It is high time that we moved to dismantle the outdated patriarchal structures that perpetuate so much hate and exclusion, and put an end to the culture of discrimination and violence that it seems to perpetuate. It is time that we begin to respect and stand up for the individual’s freedom to choose to live a life of dignity, of safety and respect. To love how and whom we wish. It is high time that we dismantled patriarchal gender and sexual norms or archaic and classist social systems to move towards a just social structure. It’s high time that we strongly asserted that these archaic and exclusionary social norms cannot be used against anyone to deny them basic freedoms and human rights or to perpetuate violence upon them.

What is the Walk about?

It is with the backdrop discussed above that the 14th Kolkata Rainbow Pride Walk, the oldest Pride Walk of India, intends to make a political statement for Equality, Tolerance, Love and Solidarity. We want to walk for strengthening the voice for equality for all – irrespective of gender, sexuality, caste, class, religion, etc. We want to walk in solidarity with all rights based movements, Child Rights, Women’s rights, Dalit rights, Rights of the Disabled/differently-abled, students groups, and others. We also vehemently protest the increasing atmosphere of moral policing and the restrictive approach of the establishment towards any “un-sanctioned” behaviour. This moral policing is being increasingly used to stigmatize and discriminate against minority groups of all kinds.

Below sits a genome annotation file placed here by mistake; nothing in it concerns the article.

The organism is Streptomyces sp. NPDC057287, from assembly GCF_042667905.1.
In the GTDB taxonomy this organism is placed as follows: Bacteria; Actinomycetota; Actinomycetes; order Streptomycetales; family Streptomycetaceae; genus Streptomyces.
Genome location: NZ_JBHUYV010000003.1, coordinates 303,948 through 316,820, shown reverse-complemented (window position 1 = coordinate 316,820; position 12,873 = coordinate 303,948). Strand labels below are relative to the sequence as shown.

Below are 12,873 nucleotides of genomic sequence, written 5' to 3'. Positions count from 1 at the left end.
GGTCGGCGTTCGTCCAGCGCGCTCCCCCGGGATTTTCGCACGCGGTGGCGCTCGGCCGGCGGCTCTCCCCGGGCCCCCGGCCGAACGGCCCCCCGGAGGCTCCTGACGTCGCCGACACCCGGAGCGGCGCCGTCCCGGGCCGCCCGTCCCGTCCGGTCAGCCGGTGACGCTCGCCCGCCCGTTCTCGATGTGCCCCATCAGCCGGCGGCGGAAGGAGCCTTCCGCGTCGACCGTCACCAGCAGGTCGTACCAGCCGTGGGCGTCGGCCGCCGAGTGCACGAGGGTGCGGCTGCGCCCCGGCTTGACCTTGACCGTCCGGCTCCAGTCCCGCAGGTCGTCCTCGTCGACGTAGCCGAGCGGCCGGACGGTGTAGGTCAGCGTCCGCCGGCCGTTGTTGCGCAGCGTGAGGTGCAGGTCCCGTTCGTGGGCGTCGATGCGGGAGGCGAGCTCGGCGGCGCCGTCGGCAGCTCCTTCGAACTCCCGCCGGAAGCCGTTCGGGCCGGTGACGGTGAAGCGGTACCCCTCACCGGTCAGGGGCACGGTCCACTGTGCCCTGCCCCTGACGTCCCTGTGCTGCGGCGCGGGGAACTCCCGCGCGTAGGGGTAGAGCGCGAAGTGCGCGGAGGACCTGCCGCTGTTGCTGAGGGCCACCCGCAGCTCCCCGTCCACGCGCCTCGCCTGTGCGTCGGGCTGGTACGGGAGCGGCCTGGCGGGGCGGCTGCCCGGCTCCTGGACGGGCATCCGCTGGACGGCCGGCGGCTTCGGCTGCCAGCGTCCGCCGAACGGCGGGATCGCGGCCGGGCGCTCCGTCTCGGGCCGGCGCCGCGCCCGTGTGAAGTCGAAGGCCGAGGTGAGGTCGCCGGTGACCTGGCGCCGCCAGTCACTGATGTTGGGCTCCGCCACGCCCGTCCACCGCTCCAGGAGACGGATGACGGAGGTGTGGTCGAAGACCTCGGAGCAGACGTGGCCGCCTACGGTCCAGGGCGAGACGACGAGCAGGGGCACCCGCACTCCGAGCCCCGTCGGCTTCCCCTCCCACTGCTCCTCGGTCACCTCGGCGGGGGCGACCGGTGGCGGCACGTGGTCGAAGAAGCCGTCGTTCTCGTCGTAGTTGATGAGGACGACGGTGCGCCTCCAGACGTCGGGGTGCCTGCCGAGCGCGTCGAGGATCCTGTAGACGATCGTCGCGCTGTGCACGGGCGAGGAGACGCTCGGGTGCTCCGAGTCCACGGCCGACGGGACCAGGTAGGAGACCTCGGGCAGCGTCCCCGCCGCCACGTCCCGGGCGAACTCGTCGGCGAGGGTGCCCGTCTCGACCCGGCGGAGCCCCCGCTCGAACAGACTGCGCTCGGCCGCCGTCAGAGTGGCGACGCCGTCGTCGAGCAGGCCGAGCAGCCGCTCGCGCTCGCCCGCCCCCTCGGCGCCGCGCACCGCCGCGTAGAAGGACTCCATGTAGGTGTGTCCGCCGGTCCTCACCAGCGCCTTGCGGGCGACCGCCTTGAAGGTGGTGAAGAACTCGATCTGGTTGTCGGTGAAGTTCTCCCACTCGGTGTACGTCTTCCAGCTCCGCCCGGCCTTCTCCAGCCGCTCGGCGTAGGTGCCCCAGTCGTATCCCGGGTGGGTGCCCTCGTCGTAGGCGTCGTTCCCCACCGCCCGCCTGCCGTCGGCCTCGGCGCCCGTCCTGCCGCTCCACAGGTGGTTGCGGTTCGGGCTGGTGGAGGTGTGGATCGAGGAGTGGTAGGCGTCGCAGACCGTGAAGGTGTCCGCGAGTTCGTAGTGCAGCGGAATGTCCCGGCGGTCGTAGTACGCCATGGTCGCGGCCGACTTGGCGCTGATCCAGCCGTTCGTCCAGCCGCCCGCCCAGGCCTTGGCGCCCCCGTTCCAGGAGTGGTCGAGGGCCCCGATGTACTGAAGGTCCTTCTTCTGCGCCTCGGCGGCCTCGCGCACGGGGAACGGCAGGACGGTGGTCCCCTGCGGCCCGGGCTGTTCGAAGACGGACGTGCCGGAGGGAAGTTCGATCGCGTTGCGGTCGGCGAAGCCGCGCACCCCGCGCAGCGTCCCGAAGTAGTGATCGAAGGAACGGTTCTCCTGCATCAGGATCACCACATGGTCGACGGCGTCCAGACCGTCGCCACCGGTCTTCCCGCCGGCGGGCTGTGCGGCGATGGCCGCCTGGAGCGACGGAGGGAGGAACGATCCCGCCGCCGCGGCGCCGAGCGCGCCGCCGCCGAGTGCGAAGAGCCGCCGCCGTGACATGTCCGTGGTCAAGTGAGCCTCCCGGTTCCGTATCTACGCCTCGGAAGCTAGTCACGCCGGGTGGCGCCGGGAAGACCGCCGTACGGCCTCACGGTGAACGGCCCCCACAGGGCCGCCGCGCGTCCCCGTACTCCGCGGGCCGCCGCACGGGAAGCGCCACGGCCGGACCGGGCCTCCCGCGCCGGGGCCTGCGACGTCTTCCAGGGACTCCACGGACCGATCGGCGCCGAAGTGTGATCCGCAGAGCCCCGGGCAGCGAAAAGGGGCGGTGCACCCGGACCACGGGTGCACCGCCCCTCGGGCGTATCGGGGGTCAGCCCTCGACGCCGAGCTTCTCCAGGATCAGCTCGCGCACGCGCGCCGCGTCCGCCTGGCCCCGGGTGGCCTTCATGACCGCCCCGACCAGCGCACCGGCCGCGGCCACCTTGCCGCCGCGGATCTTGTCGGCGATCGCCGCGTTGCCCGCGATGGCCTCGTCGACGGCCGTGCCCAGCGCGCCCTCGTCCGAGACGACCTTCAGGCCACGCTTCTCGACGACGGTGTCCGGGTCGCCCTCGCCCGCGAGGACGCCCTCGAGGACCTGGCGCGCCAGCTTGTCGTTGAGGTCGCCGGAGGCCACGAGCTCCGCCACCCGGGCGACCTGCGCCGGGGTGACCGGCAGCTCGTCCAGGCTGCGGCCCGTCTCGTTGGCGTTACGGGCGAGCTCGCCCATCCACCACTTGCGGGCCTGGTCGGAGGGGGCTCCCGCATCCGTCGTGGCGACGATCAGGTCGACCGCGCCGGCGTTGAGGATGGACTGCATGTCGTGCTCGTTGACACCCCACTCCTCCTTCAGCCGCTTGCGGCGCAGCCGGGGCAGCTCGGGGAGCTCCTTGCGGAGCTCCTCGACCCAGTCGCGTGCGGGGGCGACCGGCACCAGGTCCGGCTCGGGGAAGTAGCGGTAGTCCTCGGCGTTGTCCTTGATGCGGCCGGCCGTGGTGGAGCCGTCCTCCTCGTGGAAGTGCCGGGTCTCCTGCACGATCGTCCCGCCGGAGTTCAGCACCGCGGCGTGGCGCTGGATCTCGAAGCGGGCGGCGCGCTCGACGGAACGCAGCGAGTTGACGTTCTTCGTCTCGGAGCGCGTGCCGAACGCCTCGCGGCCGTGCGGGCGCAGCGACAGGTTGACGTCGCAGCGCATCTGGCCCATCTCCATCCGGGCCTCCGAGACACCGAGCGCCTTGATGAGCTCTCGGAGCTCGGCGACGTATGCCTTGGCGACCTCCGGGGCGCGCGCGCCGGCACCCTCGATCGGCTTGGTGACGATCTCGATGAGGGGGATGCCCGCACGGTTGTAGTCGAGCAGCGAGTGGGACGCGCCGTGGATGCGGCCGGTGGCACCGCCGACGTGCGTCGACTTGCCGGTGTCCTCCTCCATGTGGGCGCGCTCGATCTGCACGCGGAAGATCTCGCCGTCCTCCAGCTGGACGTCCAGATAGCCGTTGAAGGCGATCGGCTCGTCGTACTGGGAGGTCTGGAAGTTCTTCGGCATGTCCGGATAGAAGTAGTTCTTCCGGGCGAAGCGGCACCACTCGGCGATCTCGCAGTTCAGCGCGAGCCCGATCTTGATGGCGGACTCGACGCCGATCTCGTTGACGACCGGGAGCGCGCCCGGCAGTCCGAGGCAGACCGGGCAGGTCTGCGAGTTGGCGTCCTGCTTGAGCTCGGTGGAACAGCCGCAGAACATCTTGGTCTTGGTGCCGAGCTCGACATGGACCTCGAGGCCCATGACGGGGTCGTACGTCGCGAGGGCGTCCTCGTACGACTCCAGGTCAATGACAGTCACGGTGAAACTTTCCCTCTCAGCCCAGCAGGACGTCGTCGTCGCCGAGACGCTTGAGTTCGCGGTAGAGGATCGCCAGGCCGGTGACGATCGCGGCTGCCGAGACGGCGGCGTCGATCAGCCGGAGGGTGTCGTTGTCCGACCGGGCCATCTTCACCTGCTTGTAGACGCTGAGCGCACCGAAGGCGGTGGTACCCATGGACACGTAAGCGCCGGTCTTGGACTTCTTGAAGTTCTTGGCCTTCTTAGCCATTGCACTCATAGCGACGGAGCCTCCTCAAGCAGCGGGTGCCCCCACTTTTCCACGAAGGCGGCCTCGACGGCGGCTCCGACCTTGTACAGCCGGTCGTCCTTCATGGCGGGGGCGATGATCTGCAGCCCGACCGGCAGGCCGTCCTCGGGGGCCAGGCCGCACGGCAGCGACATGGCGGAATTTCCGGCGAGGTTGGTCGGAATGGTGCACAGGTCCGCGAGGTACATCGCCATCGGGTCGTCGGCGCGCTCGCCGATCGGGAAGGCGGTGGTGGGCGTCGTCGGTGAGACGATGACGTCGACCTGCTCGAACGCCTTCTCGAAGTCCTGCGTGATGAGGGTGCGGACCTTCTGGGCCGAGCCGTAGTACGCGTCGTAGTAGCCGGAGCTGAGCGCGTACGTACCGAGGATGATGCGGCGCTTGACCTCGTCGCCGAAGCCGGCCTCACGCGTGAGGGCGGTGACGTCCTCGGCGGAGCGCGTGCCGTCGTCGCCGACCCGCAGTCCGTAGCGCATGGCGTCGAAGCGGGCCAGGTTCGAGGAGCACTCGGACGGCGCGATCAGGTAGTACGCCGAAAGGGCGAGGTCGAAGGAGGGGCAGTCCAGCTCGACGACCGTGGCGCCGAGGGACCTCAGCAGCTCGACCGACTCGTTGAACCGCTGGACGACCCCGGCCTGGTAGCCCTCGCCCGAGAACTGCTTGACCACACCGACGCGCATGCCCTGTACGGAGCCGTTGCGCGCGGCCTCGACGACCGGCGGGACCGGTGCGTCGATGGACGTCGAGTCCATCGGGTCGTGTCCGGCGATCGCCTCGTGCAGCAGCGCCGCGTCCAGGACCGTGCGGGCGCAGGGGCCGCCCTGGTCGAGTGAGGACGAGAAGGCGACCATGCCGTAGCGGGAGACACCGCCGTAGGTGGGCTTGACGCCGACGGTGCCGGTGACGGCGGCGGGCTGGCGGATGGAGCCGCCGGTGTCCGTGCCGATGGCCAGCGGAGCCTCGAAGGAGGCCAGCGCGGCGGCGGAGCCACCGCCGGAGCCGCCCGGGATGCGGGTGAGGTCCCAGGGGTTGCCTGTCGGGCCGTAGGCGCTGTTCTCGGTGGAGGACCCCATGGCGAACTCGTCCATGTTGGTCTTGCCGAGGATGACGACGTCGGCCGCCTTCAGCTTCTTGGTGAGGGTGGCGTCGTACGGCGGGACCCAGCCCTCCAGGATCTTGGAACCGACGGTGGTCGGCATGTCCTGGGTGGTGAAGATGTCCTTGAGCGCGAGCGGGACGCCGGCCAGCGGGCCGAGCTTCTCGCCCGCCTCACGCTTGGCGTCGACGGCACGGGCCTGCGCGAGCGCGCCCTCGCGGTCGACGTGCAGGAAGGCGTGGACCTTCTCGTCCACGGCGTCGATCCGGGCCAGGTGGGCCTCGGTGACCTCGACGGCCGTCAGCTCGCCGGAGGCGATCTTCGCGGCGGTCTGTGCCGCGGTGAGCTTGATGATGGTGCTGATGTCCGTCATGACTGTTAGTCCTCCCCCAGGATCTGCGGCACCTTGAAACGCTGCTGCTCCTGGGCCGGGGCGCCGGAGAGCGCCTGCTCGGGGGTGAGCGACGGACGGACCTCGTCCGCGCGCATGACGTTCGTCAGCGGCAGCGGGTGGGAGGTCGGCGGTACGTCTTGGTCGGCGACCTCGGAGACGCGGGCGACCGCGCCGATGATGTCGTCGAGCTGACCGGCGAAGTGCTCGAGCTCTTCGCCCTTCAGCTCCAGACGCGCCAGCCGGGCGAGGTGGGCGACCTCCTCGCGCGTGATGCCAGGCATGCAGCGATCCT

We Demand:

We walk to strengthen the fights, large and small, being waged across the nation for freedoms, equality, dignity and rights. We salute all those, whichever fight they may have been a part of, who dare to swim against the tide to do their hearts’ bidding, who put up with extreme odds facing violence, stigma and social ostracism never compromising their identities. We share the dream of these path breakers of a future marked by inclusiveness and tolerance. We walk to celebrate and respect the diversity of our genders and sexualities, of our classes, castes, creeds, communities and abilities. We walk to safeguard our Fundamental and Human Rights as citizens of India. We walk to safeguard our freedom of expression and for protection against repression, moral policing, and violence.

We walk in protest, we walk in solidarity, we walk in celebration and we walk with faith in humanity! We invite all free thinking individuals, groups and entities to join us for the Kolkata Rainbow Pride Walk. Let us stand in solidarity against discrimination, exclusion, and violence.

Date and starting time: December 13, 2015, 2 pm

Route: Starting point: College Square; End point: Esplanade Metro Channel. There will be a short public meeting and cultural performances at the end point.

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Nefer is a long time activist.